Saturday, October 30, 2004

Requiem for a Fourteen-Year-Old

My only connection to the Steven Truscott case is that we studied his case in OAC Law. And for whatever reason, it still resonates with me. Ever since his attempt to clear his name has resurfaced, I've been following it closely. In Thursday's Toronto Star, Pierre Berton republished a poem he wrote to the Star back when Mr. Truscott was convicted. I wish to share this with those who may not have had a chance to read it:

Requiem for a Fourteen-Year-Old -By Pierre Berton

In Goderich town
The sun abates
December is coming
And everyone waits;
In a small, stark room
On a small, hard bed
Lies a small, pale boy
Who is not quite dead.
The cell is lonely
The cell is cold
October is young
But the boy is old;
Too old to cringe
And too old to cry
Though young —
But never too young to die.
It's true enough
That we cannot brag
Of a national anthem
Or national flag
And though our Vision
Is still in doubt
At last we've something
To boast about:
We've a national law
In the name of the Queen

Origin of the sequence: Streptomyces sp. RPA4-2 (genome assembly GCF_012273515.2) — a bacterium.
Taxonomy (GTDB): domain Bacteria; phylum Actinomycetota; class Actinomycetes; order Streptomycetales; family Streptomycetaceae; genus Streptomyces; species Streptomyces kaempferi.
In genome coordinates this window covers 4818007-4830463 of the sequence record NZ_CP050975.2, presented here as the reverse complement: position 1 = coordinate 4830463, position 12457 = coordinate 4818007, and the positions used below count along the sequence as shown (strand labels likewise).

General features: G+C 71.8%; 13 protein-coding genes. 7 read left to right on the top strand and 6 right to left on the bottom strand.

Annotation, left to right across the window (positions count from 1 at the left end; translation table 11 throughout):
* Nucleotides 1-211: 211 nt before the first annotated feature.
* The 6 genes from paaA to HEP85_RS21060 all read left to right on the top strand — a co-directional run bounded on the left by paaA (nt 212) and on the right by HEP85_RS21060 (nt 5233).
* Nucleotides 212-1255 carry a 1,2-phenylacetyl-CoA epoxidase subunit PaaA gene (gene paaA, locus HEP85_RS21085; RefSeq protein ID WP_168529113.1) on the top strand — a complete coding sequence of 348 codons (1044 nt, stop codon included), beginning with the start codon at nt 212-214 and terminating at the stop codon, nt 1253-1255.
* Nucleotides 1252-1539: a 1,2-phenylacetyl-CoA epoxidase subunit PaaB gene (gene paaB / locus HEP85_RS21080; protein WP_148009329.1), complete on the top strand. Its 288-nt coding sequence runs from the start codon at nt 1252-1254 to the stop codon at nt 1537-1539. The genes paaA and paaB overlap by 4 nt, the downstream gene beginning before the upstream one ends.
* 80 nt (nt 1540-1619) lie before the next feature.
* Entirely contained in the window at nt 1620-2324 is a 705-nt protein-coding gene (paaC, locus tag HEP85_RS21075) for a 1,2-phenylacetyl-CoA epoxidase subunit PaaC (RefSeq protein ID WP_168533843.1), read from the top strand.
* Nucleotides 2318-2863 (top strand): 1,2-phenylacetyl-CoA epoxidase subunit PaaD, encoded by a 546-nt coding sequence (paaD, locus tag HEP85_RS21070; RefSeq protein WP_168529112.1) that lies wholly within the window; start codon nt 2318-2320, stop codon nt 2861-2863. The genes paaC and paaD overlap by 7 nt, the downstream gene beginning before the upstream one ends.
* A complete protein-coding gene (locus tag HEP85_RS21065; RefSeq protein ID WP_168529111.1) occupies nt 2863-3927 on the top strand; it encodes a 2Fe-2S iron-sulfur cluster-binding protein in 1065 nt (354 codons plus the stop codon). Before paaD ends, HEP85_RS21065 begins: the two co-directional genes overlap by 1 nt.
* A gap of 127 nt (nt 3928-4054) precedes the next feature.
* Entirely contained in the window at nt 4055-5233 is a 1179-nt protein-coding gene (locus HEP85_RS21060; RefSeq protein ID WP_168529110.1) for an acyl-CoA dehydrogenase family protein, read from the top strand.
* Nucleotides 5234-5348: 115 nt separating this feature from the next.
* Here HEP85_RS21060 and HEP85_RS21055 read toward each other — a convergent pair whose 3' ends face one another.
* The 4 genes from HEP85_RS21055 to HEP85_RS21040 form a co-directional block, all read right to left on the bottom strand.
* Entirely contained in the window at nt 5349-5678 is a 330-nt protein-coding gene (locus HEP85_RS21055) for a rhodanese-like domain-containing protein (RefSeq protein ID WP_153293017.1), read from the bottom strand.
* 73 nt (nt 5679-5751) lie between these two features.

To hang a child
Who is just fourteen.
The law is clear:
It says we must
And in this country
The law is just.
Sing heigh! Sing ho!
For justice blind
Makes no distinction
Of any kind;
Makes no allowance for sex or years,
A judge's feelings, a mother's tears;
Makes no allowance for age or youth
Just eye for eye and tooth for tooth —
Tooth for tooth and eye for eye:
If a child does murder
The child must die.
Don't fret ... don't worry ...
No need to cry
We'll only pretend he's going to die;
We're going to reprieve him
Bye and bye.
We're going to reprieve him
(We always do).
But it wouldn't be fair
If we told him, too
So we'll keep the secret
As long as we can
And hope that he'll take it
Like a man.
And when we've told him
It's just "pretend"
And he won't be strung
At a noose's end,
We'll send him away
And, as like as not,
Put him in prison
And let him rot.
The jury said "mercy"
And we agree —
O, merciful jury;
You and me.
Oh death can come
And death can go
Some deaths are sudden
And some are slow;
In a small, cold cell
In October mild
Death comes each day
To a frightened child
So muffle the drums and beat them slow,
Mute the strings and play them low,
Sing a lament and sing it well,
But not for the boy in the cold, dark cell,
Not for the parents, trembling-lipped,
Not for the judge, who followed the script;
Save your prayers for the righteous ghouls
In that Higher Court who write the rules
For the judge and jury and hangman, too;
The Court composed of me and you.
In Goderich town
The trees turn red
The limbs go bare
As the leaves are bled
And the days tick by
As the sky turns lead
For the small, scared boy
On a small, stark bed
A fourteen-year-old
Who is not quite dead.

1 comment:

Brian Keith O'Hara said...

I wrote about two cases which to me represent the problem in criminal justice today. Four innocent boys who were framed for crimes they did not commit, allowing the real murderers to get away scot-free.